WALNUT CREEK, Calif. (KRON) — Ukrainians fleeing their war-torn country and heading to the U.S.-Mexico border are relying on various agencies to get into the U.S. This weekend, a Bay Area Ukrainian man pitched in.
After connecting with volunteers at the Christian Church Calvary San Diego, a humanitarian hub for Ukrainian refugees in Southern California, Michael Milshtein and a group of more than a dozen Ukrainians all living in the Bay Area crossed the U.S.-Mexico border to help connect asylum seekers with resources.
“For some people, it may be rather difficult to get to the border,” Milshtein said. “But to get across the border, there’s a line and they’re allowing… I’ve heard the number 300 yesterday, meaning just 300 people were allowed to cross the border during the day.”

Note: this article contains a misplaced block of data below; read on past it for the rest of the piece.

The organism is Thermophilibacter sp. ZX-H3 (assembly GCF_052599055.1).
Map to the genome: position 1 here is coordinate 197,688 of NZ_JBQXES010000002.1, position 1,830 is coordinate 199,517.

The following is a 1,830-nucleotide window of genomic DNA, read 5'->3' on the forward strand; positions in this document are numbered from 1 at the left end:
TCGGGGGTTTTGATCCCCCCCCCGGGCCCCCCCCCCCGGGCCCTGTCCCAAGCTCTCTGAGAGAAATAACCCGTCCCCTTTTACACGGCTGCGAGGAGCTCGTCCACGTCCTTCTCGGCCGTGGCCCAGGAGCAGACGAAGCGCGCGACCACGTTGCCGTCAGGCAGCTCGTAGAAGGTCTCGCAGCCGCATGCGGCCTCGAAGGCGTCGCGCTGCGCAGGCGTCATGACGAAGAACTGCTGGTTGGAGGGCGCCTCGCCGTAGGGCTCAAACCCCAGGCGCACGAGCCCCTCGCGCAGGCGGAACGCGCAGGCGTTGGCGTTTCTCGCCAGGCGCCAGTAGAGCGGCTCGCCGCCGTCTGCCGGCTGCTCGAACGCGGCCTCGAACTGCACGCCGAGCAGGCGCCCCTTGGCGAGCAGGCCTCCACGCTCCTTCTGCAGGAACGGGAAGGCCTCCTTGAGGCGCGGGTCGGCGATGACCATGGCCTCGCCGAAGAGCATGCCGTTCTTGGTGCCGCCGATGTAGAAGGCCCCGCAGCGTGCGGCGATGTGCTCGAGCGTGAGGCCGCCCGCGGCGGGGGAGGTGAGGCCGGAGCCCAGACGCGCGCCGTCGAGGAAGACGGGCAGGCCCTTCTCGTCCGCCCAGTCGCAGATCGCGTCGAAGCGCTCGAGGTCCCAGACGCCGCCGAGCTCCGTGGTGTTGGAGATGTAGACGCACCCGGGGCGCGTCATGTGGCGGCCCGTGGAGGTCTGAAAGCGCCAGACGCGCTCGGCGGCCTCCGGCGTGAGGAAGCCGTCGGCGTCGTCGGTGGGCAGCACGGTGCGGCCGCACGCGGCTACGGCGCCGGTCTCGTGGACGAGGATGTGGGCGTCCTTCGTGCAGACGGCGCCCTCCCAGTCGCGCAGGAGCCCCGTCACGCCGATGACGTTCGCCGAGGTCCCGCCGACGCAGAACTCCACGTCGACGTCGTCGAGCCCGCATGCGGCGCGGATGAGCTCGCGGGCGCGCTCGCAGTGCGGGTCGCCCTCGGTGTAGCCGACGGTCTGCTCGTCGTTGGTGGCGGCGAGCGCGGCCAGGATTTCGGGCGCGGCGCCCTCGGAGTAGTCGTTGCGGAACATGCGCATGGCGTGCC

The United States has agreed to accept up to 100,000 refugees from Ukraine.
“A hundred thousand is not enough. Four million left the country, but as of last week, 4 million were displaced,” Milshtein added.
Whether traveling with a visa or simply a Ukrainian passport, refugees can claim asylum at the border. That allows them to stay in the States while their cases are processed.
Milshtein is originally from Odessa, Ukraine, but has lived in Walnut Creek with his family for nearly two decades. He has helped coordinate fundraisers for refugees and those displaced since the Russian invasion.
Lana Scherbakova lives in San Francisco and was among the volunteers who traveled from the Bay Area down south. She helped refugees who cross the border connect to flights to other parts of the country.
“For me, these people are heroes as because they try to save their children,” she said.
But after weeks of traveling overseas, she says the refugees are also exhausted and have yet to settle down.